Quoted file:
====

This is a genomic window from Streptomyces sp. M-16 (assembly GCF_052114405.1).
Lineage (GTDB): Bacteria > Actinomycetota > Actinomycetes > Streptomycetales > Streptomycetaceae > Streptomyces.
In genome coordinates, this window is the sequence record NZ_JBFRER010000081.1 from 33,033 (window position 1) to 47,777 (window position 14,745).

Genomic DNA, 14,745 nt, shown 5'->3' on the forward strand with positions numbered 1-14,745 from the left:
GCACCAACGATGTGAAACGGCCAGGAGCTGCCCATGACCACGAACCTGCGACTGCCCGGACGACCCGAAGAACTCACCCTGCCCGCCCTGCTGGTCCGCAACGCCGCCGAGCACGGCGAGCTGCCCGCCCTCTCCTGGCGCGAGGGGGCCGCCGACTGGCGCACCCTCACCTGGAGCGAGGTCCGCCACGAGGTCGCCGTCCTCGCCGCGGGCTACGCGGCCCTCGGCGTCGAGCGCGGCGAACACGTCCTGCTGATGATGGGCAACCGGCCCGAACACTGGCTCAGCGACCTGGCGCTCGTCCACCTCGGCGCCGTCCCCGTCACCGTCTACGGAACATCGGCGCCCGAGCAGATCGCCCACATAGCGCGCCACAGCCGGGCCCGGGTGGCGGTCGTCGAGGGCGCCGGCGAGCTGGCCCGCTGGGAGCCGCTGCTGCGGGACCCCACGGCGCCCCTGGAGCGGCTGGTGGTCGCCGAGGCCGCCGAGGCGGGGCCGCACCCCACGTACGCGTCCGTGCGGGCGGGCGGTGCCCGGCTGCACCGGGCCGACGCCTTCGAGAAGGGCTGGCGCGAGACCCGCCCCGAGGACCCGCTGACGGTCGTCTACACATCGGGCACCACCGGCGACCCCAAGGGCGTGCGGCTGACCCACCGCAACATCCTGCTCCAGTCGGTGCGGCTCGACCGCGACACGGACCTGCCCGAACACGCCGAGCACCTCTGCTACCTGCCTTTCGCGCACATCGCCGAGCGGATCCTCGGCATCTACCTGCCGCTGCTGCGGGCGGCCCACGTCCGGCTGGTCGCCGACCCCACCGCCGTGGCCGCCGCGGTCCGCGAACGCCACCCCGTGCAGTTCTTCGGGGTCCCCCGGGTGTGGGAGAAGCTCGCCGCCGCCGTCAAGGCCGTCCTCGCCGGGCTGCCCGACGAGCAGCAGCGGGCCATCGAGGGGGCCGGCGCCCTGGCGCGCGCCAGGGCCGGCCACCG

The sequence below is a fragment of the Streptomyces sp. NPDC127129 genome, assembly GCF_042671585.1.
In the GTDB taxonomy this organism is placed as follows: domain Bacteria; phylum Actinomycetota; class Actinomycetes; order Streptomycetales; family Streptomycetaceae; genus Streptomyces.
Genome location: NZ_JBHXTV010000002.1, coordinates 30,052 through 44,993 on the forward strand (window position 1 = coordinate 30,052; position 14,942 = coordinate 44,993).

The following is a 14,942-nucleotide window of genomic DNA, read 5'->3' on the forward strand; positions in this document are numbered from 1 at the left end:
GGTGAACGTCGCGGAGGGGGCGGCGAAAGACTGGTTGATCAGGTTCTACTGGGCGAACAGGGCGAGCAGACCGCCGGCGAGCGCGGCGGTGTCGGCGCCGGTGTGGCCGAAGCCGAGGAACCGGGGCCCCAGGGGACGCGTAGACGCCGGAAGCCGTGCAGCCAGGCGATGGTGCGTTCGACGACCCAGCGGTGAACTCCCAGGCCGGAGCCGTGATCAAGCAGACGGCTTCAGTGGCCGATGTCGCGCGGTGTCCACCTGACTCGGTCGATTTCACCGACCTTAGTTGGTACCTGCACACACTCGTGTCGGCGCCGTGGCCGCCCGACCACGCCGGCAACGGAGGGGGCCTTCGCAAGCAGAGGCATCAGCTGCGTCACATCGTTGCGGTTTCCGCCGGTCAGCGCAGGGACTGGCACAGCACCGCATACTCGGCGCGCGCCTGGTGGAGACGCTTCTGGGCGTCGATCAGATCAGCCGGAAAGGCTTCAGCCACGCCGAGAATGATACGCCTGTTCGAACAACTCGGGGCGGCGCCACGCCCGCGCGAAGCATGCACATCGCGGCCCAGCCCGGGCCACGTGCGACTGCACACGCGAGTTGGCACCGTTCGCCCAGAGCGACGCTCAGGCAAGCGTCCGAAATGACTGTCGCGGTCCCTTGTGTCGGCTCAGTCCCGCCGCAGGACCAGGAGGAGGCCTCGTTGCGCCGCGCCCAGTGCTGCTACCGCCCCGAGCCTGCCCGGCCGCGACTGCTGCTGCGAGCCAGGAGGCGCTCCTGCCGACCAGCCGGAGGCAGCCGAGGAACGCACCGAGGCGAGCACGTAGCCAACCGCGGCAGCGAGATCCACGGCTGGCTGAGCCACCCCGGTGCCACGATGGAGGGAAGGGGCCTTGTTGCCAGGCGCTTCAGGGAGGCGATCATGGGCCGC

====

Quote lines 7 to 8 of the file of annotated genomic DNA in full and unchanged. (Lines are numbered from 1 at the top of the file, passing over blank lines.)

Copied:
In the GTDB taxonomy this organism is placed as follows: domain Bacteria; phylum Actinomycetota; class Actinomycetes; order Streptomycetales; family Streptomycetaceae; genus Streptomyces.
Genome location: NZ_JBHXTV010000002.1, coordinates 30,052 through 44,993 on the forward strand (window position 1 = coordinate 30,052; position 14,942 = coordinate 44,993).